On Friday, Secretary of Defense Ashton Carter announced that the US military is dispatching warplanes and troops to the South China Sea as tensions with Beijing over the contested Spratly and Paracel Islands simmer.
The Secretary of Defense, who visited a new US aircraft carrier in the South China Sea on Friday, also said that US and Philippine troops will be conducting joint naval patrols and joint air patrols to deter Chinese ‘expansionism’ in the region.
The Paracel and Spratly island chains, contested by China and several of its South China Sea neighbours, have been a major area of contention in recent years. China, under the UN Convention of the Law of the Sea, has the most direct claim to the territories and has taken steps in recent months to cement those claims by establishing civilian air travel to the islands and setting up military air hangars.
The US, itself not a signatory to the Law of the Sea treaty, nevertheless cites the treaty as a reason that China lacks a claim, and is calling for the matter to be resolved in the arbitration body established by the treaty, vowing to members of ASEAN, an alliance established by the US with China’s neighbours in an attempt to encircle Beijing, that they will protect these country’s claims against Chinese aggression.
In the midst of what some would claim to be a nascent world conflict, Loud & Clear’s Brian Becker sat down with political analyst Dmitry Babich to discuss the situation.
Does Secretary Carter’s announcement of an increased US military presence in the South China Sea increase the likelihood of conflict?
"I think it does, and I would say that the United States has intentionally created tension in the South China Sea for the last three years which led to the rapprochement of China and Russia, which nobody expected," said Babich. The analyst explained that in 2014 China agreed, after long protestation, to pay Russia a higher amount on oil imports.
Babich thinks that the risk of conflict, despite recent provocations from the West, are slight, noting that China’s long-term strategy has been to maintain amicable relations with the United States for economic and trade purposes.
Nonetheless, he is concerned that "China may be left with no choice" other than to avoid conflict.
"Put yourself in the shoes of the Chinese leadership – Japan is quickly abandoning the remnants of its post-war pacifism and is rearming themselves, and the United States is conducting all of these huge military exercises in the South China Sea.” Babich suggests that, “in the long run, China may be forced to abandon their rather benign attitude towards the United States."
Is the US building a military alliance against China?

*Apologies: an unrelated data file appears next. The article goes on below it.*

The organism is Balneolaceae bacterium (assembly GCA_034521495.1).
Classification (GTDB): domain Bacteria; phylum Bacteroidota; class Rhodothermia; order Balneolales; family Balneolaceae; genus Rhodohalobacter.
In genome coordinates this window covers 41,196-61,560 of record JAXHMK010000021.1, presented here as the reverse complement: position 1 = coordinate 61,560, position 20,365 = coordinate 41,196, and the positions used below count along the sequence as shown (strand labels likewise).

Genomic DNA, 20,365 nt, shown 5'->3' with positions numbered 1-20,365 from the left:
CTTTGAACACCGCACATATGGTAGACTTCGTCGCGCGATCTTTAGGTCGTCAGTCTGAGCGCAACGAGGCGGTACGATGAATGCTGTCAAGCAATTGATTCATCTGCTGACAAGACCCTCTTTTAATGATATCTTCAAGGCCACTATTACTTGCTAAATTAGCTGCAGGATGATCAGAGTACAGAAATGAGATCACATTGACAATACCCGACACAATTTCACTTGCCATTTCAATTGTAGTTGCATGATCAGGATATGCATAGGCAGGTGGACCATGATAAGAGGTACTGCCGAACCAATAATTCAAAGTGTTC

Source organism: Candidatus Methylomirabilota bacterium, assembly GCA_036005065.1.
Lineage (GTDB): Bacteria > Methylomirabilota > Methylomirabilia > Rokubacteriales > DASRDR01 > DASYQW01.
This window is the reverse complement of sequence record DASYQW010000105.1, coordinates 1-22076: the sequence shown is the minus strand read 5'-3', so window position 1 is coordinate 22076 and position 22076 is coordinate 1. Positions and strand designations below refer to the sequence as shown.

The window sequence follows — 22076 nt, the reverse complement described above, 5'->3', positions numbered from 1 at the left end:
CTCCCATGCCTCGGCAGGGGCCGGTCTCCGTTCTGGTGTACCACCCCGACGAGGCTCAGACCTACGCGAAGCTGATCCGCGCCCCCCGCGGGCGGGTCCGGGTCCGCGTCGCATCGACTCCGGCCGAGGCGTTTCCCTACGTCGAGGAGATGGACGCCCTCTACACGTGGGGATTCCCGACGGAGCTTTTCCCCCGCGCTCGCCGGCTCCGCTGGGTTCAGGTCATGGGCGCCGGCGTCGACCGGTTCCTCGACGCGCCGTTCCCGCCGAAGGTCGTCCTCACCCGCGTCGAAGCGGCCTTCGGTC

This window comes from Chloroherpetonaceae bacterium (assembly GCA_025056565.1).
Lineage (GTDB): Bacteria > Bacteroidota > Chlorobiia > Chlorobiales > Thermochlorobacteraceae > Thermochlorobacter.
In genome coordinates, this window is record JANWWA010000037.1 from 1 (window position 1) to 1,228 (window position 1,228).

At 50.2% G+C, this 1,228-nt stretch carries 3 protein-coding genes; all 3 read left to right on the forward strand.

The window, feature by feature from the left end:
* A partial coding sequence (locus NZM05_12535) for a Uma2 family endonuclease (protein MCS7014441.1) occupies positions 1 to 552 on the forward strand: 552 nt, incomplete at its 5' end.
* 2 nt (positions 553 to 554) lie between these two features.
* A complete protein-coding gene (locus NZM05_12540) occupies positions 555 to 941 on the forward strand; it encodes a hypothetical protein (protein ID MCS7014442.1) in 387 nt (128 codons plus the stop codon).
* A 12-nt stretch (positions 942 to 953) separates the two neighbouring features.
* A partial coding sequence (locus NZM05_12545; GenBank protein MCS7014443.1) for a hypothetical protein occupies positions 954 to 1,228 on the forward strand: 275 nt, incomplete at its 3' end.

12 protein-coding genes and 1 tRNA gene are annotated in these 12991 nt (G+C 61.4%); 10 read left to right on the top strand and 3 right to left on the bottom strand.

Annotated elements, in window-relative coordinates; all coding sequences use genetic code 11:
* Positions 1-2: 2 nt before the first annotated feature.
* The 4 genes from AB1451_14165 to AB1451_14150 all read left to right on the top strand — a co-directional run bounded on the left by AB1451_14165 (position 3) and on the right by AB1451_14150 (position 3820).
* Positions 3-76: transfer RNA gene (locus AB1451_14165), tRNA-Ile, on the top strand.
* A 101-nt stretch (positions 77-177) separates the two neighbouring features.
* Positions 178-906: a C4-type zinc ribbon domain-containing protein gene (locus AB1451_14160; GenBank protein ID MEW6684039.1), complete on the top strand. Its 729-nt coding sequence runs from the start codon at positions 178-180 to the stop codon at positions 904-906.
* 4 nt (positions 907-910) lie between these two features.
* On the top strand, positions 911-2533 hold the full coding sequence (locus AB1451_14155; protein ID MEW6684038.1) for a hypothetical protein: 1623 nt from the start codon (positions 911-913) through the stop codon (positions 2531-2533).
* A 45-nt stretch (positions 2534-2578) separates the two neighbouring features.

"I don’t even think that the US officials are trying to hide it," said Babich. "They see China as the main adversary in the modern world even more so than Russia. Listen to the rhetoric of the presidential candidates."
Babich believes that American political rhetoric shifted in 2012 after Mitt Romney called for China to be labeled a currency manipulator and subsequent signals from the Obama administration that the US would crack down on China as part of a pivot toward Asia.
"The United States wants to dominate the world, including the Pacific region, and you cannot dominate unless you subdue China," said Babich. However, Babich believes that the Chinese have learned from comparable experiences with Russia and will be able to avoid being caught by surprise when the "dubious attitude of being both a friend and a competitor is quickly replaced with open animosity."
"If you look very attentively at China’s diplomatic moves then you see that they are very unwilling to have a confrontation with the United States," said Babich. "But, if they are forced to have a confrontation then they are ready for it."
Is US aggression toward China driven by imperial ambitions or the military-industrial complex?
"In the short-term the military-industrial complex wins, because they will get more orders from the US government," said Babich, explaining that war profiteering is the primary driver in the description of the regional disagreement as a potential military conflict.
"I would also say that ideologically-biased politicians in the United States will win because they will flood us with stories of Chinese authoritarianism and the need to protect US allies in the Western Pacific," remarked Babich.
He added, "We will hear the same things we heard about Poland, Ukraine, and the Baltics from President Obama and again there will not be a single wad of truth in it."